Look around, and you’ll find vibrant colors and bold line work climbing the walls of buildings, alleys, and businesses around town, like at Ciao Thyme, Horseshoe Cafe, and Pure Bliss Desserts. The creative mind behind many of Bellingham’s public masterpieces is visual artist Gretchen Leggitt.
Originally from Colorado, Leggitt frequented Lopez Island with her family as a child. After earning a fine arts degree from Colorado State University, she relocated to the Pacific Northwest assuming she’d return to Colorado after her six months of student teaching.
“My mom has always had a huge crush on the Pacific Northwest,” Leggitt says. “It was just such a mystical environment coming from high plains desert to this completely majestic land of ferns and gigantic banana slugs.”
After 16 years, she’s here to stay in the place that is now home to much of her portfolio. Fascinated by towering mountains, energetic shores, and diverse wildlife, Leggitt’s work reflects her passion for the outdoors.
“I find my utmost amount of peace while I’m outside… It’s really where I’m at my finest,” Leggitt says. “The fluidity of a lot of the curved lines I use are emulating the movements that I experience while mountain biking and snowboarding.”
Leggitt’s mural outside the Kona Bike Shop, called Astro Whip, depicts her signature line work and gives her special joy. The idea was one she’d long dreamed of: An intricate mountainscape featuring an astronaut whipping a bicycle down a winding path.
“That was definitely my passion mural…had zero influence [from] the clients,” Leggitt says.
In 2018, she was asked to create Washington state’s largest mural in partnership with Puget Sound Energy’s ARTility initiative. The project transformed ordinary infrastructures and utility boxes into community art that reflect the company’s renewable energy mission.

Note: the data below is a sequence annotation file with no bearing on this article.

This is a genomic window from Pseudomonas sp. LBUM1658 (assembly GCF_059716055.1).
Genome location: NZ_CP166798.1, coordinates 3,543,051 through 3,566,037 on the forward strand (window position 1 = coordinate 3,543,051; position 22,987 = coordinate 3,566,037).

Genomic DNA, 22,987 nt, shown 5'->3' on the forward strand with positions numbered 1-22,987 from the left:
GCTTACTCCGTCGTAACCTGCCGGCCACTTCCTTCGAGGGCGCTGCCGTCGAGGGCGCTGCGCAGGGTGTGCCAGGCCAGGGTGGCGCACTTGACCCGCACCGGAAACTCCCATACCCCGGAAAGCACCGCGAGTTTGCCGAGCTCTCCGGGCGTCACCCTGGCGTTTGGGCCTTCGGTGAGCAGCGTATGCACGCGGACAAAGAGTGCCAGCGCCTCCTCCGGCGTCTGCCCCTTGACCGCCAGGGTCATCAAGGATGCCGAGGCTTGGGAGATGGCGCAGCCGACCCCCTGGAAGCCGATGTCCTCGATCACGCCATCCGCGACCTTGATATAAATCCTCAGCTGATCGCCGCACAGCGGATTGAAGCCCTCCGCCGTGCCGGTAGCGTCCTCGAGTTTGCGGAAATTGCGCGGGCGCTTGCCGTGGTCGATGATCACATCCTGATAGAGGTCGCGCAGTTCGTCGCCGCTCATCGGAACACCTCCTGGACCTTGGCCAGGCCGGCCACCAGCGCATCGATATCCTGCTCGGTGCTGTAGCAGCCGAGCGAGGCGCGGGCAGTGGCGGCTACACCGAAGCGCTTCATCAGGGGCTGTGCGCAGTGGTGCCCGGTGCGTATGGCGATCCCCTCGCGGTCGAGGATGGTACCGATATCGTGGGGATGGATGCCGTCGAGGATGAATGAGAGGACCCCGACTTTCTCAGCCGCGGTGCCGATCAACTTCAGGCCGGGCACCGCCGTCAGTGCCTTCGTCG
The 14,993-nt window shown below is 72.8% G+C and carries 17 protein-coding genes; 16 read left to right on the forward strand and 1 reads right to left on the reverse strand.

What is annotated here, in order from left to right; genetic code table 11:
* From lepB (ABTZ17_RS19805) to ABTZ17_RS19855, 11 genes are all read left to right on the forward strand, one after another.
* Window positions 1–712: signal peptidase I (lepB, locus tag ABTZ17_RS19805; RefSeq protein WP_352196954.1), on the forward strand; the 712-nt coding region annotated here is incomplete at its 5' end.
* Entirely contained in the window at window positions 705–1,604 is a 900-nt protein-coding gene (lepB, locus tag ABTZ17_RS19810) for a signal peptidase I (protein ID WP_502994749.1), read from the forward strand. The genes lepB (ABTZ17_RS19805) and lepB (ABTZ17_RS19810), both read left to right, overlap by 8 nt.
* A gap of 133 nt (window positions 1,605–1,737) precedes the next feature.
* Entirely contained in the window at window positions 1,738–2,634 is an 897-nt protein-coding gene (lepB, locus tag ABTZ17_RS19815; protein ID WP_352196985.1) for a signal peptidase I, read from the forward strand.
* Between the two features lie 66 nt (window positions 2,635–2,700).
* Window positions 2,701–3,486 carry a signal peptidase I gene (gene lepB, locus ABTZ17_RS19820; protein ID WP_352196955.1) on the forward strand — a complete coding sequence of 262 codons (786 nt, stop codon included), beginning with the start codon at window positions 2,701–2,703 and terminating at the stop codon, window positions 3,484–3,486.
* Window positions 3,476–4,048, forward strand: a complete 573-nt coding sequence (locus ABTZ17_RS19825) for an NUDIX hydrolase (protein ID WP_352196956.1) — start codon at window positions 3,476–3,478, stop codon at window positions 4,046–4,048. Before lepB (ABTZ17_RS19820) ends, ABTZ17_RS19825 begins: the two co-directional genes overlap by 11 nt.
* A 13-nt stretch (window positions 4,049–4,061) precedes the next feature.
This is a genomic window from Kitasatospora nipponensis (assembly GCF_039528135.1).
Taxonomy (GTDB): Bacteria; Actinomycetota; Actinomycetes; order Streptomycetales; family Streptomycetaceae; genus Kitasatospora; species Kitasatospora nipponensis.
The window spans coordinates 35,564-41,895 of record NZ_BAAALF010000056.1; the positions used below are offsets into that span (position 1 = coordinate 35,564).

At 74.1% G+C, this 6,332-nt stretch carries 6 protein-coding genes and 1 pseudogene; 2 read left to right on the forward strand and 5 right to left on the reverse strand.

“I was wildly intimidated by that project and wanted nothing to do with it,” she admits, having done only two smaller murals by that point.
Leggitt reached out to Max McNett, an experienced muralist from Skagit Valley, who encouraged her to take on the challenge and guided her throughout the journey. The pair jumped in and completed the 21,800 square foot rendition of the North Cascades mountain range in just 30 days.
“I learned anything and everything there is to know about putting up a mural,” Leggitt says. “It was truly a gift to work with [McNett] and for him to really be a mentor on my own project.”
Between long paint sessions, Leggitt created Hydrascape Infinity Stickers with local Sunnyland business, Stickers for Days. Her unique product design was launched later that year and is now available in REI stores across the U.S. and shipping worldwide.
For Leggitt, stepping back and taking in a completed piece never ceases to surprise her. But one of her greatest joys is receiving feedback from community members who interact with her work on a daily basis.
“I have people who write to me often on social media just thanking me,” Leggitt says. “That’s an experience that I have never received in my art career, just this appreciation for creating positive transformation in the world — I can’t think of anything better on this earth to do.”
Leggitt’s art prints, gear, and Hydrascape Infinity Stickers are available for purchase via her website, gretchenleggitt.com.